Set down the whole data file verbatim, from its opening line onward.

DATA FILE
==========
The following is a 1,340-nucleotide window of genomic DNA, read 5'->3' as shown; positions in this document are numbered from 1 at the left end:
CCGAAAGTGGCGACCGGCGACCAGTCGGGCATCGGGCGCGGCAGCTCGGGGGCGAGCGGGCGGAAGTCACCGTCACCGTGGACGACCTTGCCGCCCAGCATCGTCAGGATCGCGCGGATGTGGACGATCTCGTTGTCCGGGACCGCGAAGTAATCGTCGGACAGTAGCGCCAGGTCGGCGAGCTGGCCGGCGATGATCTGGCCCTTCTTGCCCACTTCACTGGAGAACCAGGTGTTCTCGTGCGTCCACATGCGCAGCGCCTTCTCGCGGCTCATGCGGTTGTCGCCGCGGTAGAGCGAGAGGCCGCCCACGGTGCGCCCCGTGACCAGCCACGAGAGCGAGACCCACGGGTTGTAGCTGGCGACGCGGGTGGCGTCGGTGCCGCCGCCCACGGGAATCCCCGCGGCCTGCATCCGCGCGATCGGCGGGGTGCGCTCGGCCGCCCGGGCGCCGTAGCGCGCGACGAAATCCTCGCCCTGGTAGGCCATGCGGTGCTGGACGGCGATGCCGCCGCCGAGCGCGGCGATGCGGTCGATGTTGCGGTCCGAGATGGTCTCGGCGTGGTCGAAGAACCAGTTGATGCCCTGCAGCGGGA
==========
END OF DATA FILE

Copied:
The following is a 1,340-nucleotide window of genomic DNA, read 5'->3' as shown; positions in this document are numbered from 1 at the left end:
CCGAAAGTGGCGACCGGCGACCAGTCGGGCATCGGGCGCGGCAGCTCGGGGGCGAGCGGGCGGAAGTCACCGTCACCGTGGACGACCTTGCCGCCCAGCATCGTCAGGATCGCGCGGATGTGGACGATCTCGTTGTCCGGGACCGCGAAGTAATCGTCGGACAGTAGCGCCAGGTCGGCGAGCTGGCCGGCGATGATCTGGCCCTTCTTGCCCACTTCACTGGAGAACCAGGTGTTCTCGTGCGTCCACATGCGCAGCGCCTTCTCGCGGCTCATGCGGTTGTCGCCGCGGTAGAGCGAGAGGCCGCCCACGGTGCGCCCCGTGACCAGCCACGAGAGCGAGACCCACGGGTTGTAGCTGGCGACGCGGGTGGCGTCGGTGCCGCCGCCCACGGGAATCCCCGCGGCCTGCATCCGCGCGATCGGCGGGGTGCGCTCGGCCGCCCGGGCGCCGTAGCGCGCGACGAAATCCTCGCCCTGGTAGGCCATGCGGTGCTGGACGGCGATGCCGCCGCCGAGCGCGGCGATGCGGTCGATGTTGCGGTCCGAGATGGTCTCGGCGTGGTCGAAGAACCAGTTGATGCCCTGCAGCGGGA